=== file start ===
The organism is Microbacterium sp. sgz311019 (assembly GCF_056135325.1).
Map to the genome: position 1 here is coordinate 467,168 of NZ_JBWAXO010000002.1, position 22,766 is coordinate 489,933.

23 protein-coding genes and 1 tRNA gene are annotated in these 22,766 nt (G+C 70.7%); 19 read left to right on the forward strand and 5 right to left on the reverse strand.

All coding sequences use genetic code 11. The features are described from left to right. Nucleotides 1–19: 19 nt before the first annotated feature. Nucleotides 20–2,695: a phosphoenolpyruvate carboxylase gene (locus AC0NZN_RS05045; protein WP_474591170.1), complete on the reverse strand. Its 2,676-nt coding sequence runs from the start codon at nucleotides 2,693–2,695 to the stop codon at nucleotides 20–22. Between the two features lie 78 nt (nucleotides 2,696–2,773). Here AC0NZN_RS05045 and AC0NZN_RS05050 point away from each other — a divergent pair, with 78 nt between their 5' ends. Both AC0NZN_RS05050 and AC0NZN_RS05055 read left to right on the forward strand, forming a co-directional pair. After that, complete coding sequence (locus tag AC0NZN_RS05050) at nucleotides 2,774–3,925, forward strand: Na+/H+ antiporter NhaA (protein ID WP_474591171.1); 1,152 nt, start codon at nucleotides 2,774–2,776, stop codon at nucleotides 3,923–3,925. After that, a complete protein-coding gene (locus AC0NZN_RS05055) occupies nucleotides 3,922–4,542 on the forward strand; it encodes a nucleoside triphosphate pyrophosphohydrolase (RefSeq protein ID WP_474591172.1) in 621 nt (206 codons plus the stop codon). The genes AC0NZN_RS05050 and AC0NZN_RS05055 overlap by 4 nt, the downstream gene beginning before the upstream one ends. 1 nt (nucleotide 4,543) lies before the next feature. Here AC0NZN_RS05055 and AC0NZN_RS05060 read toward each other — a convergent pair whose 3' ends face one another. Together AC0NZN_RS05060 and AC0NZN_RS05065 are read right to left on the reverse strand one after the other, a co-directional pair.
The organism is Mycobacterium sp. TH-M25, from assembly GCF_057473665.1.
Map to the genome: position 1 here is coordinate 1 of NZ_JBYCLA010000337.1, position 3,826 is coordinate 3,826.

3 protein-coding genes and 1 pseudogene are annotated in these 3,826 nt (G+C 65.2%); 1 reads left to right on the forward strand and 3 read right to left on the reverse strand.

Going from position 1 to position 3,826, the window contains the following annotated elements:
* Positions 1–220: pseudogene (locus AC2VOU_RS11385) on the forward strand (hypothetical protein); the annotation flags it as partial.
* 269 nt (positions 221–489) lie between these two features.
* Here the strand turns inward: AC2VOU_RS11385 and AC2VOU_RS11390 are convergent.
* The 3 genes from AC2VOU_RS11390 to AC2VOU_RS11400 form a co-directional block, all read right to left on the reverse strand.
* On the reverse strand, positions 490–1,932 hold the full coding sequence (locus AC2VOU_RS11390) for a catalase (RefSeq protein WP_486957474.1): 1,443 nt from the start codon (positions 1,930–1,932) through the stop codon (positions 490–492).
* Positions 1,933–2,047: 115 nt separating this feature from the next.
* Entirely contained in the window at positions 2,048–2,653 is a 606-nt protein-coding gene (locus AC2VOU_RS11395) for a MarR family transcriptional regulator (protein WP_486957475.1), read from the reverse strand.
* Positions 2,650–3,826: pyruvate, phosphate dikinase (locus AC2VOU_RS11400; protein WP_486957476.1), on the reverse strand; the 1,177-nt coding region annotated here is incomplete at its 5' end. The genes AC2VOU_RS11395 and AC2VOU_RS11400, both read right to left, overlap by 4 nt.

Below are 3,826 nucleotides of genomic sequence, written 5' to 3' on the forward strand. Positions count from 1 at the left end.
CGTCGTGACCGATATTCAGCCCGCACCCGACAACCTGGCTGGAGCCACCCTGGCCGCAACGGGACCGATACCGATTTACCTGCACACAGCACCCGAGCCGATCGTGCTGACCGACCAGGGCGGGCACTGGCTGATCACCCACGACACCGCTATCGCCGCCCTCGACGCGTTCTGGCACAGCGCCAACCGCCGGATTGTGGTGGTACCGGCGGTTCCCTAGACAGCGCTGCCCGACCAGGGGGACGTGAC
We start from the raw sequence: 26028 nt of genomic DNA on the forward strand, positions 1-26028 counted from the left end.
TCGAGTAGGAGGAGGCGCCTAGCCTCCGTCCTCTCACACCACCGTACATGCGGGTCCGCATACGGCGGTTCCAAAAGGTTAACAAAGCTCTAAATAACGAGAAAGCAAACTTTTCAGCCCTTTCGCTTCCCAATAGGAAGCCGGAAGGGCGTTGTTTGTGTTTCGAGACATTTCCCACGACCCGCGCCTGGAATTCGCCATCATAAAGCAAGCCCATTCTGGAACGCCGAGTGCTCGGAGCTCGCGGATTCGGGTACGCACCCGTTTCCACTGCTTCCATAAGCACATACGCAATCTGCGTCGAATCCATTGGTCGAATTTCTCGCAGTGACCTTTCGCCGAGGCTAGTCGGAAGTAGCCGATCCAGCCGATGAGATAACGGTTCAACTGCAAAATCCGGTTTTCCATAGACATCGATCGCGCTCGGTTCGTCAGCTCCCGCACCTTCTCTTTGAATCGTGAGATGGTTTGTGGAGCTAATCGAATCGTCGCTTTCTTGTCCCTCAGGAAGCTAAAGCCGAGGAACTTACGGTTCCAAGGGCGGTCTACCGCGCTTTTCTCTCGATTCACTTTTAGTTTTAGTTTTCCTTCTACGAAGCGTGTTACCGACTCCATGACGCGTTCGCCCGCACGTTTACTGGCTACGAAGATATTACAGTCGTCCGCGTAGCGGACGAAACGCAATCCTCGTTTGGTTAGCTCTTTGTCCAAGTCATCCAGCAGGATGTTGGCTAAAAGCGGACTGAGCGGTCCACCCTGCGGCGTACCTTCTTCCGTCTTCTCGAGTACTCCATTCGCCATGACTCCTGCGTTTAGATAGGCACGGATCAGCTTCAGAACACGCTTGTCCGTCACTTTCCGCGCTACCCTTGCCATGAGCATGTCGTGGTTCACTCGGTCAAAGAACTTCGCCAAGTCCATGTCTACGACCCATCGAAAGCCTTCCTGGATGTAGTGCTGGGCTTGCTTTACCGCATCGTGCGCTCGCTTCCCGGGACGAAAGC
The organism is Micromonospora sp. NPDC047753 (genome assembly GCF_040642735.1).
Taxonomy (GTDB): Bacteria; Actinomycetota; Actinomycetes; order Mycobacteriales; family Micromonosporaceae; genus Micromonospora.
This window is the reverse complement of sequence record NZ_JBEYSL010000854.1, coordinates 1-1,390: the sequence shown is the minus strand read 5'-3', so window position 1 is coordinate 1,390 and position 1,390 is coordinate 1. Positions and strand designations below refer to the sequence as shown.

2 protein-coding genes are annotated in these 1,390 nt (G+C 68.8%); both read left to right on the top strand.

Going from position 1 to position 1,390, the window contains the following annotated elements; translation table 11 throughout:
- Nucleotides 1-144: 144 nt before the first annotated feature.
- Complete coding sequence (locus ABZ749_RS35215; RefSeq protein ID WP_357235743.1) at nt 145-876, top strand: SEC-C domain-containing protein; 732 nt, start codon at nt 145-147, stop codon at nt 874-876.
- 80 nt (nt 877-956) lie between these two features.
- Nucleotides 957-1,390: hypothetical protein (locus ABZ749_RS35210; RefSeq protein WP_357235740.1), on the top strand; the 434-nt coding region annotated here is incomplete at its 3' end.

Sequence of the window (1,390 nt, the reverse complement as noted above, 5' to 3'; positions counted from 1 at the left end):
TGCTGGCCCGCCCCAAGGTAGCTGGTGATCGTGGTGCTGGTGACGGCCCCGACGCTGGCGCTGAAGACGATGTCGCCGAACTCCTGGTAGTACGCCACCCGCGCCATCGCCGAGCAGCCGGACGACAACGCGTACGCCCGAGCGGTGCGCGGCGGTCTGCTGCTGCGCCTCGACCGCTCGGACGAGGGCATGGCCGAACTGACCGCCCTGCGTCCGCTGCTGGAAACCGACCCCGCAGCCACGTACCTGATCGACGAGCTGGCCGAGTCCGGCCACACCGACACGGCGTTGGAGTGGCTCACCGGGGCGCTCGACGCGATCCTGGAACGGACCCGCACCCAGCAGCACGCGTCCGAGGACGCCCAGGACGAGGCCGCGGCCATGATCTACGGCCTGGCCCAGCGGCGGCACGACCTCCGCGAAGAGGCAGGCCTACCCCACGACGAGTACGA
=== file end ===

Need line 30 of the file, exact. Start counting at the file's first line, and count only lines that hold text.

Sequence of the window (1,390 nt, the reverse complement as noted above, 5' to 3'; positions counted from 1 at the left end):